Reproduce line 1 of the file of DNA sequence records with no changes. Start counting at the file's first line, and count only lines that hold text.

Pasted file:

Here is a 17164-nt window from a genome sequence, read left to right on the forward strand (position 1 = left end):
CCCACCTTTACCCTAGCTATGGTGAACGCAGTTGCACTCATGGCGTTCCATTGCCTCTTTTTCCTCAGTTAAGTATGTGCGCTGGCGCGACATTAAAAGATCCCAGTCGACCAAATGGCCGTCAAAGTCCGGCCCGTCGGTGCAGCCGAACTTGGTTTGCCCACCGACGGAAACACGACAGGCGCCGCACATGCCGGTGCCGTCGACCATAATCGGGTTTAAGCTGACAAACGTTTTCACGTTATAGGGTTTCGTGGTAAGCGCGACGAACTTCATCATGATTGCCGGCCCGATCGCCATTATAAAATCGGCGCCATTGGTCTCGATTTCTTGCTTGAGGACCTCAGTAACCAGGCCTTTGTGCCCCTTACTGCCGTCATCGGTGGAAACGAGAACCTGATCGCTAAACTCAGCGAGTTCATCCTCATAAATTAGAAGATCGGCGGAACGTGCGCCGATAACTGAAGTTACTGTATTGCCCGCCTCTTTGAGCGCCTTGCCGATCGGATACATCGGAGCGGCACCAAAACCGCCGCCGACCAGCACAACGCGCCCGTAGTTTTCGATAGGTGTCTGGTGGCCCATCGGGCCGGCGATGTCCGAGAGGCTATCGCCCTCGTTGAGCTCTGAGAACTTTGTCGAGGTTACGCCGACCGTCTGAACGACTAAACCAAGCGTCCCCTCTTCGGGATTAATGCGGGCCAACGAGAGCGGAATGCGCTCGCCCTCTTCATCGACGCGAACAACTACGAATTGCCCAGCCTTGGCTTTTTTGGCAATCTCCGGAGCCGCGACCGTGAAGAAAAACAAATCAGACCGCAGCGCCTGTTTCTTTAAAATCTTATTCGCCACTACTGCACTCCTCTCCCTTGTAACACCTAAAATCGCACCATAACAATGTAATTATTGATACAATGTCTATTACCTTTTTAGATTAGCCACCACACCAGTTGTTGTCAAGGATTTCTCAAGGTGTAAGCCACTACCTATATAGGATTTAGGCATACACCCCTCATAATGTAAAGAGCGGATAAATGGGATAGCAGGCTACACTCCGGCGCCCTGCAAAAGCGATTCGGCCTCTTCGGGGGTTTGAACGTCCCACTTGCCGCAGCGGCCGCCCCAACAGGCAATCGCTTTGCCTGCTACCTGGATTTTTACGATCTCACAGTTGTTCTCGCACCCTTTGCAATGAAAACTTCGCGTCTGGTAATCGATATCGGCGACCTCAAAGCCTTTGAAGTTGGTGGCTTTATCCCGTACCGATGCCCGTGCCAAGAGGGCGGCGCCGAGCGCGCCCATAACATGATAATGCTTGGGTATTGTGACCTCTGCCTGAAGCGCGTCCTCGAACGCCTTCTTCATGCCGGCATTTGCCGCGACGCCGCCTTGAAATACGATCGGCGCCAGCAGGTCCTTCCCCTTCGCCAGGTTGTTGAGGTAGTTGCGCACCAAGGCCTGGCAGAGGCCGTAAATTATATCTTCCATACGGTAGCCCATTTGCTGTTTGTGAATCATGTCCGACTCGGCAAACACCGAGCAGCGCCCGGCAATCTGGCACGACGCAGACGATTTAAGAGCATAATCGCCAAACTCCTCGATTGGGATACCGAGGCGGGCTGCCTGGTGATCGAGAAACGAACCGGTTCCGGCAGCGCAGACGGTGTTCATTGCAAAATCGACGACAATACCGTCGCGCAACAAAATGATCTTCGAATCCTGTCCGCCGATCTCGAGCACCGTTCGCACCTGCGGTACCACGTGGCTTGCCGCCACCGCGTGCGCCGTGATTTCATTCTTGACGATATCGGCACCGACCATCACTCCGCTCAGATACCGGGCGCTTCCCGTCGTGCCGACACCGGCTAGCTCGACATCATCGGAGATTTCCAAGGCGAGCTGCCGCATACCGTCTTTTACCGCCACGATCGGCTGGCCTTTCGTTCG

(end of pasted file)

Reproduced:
Here is a 17164-nt window from a genome sequence, read left to right on the forward strand (position 1 = left end):